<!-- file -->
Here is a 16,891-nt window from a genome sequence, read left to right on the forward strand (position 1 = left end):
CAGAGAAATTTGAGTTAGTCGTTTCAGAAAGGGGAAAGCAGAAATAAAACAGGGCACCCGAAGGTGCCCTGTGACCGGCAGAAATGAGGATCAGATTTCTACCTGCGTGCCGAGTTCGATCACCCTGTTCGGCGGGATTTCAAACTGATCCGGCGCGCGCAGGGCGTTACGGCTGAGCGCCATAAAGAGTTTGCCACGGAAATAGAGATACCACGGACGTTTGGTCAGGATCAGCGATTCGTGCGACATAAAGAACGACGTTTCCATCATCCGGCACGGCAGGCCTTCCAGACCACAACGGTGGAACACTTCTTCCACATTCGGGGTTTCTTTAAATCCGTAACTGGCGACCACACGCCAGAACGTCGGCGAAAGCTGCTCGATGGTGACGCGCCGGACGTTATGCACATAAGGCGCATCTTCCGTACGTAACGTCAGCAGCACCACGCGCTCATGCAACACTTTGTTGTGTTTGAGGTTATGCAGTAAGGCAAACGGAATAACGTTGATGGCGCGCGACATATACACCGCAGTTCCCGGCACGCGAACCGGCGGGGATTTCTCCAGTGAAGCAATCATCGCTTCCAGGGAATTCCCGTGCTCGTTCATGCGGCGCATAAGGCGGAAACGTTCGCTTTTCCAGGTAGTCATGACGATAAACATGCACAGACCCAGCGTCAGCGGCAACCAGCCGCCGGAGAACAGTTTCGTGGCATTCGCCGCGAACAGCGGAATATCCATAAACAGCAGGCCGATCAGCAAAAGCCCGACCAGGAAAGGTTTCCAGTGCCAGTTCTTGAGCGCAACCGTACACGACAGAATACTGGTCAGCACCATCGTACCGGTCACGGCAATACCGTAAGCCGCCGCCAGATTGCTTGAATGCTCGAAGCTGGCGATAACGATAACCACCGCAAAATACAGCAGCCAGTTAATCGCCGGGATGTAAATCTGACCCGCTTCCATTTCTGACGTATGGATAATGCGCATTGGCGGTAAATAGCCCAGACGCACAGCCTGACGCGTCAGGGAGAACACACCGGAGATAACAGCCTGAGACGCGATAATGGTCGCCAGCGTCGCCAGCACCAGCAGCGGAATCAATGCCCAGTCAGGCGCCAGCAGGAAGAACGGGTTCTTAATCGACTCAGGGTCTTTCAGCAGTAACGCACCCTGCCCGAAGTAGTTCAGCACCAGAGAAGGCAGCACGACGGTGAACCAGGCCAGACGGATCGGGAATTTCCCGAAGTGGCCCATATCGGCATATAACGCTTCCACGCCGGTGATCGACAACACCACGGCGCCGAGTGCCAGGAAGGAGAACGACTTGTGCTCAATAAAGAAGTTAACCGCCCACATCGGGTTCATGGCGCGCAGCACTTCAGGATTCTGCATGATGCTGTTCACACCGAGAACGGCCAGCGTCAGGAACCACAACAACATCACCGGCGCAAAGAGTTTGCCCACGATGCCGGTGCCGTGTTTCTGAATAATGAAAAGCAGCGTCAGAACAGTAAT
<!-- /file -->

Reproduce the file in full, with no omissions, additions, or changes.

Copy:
Here is a 16,891-nt window from a genome sequence, read left to right on the forward strand (position 1 = left end):
CAGAGAAATTTGAGTTAGTCGTTTCAGAAAGGGGAAAGCAGAAATAAAACAGGGCACCCGAAGGTGCCCTGTGACCGGCAGAAATGAGGATCAGATTTCTACCTGCGTGCCGAGTTCGATCACCCTGTTCGGCGGGATTTCAAACTGATCCGGCGCGCGCAGGGCGTTACGGCTGAGCGCCATAAAGAGTTTGCCACGGAAATAGAGATACCACGGACGTTTGGTCAGGATCAGCGATTCGTGCGACATAAAGAACGACGTTTCCATCATCCGGCACGGCAGGCCTTCCAGACCACAACGGTGGAACACTTCTTCCACATTCGGGGTTTCTTTAAATCCGTAACTGGCGACCACACGCCAGAACGTCGGCGAAAGCTGCTCGATGGTGACGCGCCGGACGTTATGCACATAAGGCGCATCTTCCGTACGTAACGTCAGCAGCACCACGCGCTCATGCAACACTTTGTTGTGTTTGAGGTTATGCAGTAAGGCAAACGGAATAACGTTGATGGCGCGCGACATATACACCGCAGTTCCCGGCACGCGAACCGGCGGGGATTTCTCCAGTGAAGCAATCATCGCTTCCAGGGAATTCCCGTGCTCGTTCATGCGGCGCATAAGGCGGAAACGTTCGCTTTTCCAGGTAGTCATGACGATAAACATGCACAGACCCAGCGTCAGCGGCAACCAGCCGCCGGAGAACAGTTTCGTGGCATTCGCCGCGAACAGCGGAATATCCATAAACAGCAGGCCGATCAGCAAAAGCCCGACCAGGAAAGGTTTCCAGTGCCAGTTCTTGAGCGCAACCGTACACGACAGAATACTGGTCAGCACCATCGTACCGGTCACGGCAATACCGTAAGCCGCCGCCAGATTGCTTGAATGCTCGAAGCTGGCGATAACGATAACCACCGCAAAATACAGCAGCCAGTTAATCGCCGGGATGTAAATCTGACCCGCTTCCATTTCTGACGTATGGATAATGCGCATTGGCGGTAAATAGCCCAGACGCACAGCCTGACGCGTCAGGGAGAACACACCGGAGATAACAGCCTGAGACGCGATAATGGTCGCCAGCGTCGCCAGCACCAGCAGCGGAATCAATGCCCAGTCAGGCGCCAGCAGGAAGAACGGGTTCTTAATCGACTCAGGGTCTTTCAGCAGTAACGCACCCTGCCCGAAGTAGTTCAGCACCAGAGAAGGCAGCACGACGGTGAACCAGGCCAGACGGATCGGGAATTTCCCGAAGTGGCCCATATCGGCATATAACGCTTCCACGCCGGTGATCGACAACACCACGGCGCCGAGTGCCAGGAAGGAGAACGACTTGTGCTCAATAAAGAAGTTAACCGCCCACATCGGGTTCATGGCGCGCAGCACTTCAGGATTCTGCATGATGCTGTTCACACCGAGAACGGCCAGCGTCAGGAACCACAACAACATCACCGGCGCAAAGAGTTTGCCCACGATGCCGGTGCCGTGTTTCTGAATAATGAAAAGCAGCGTCAGAACAGTAAT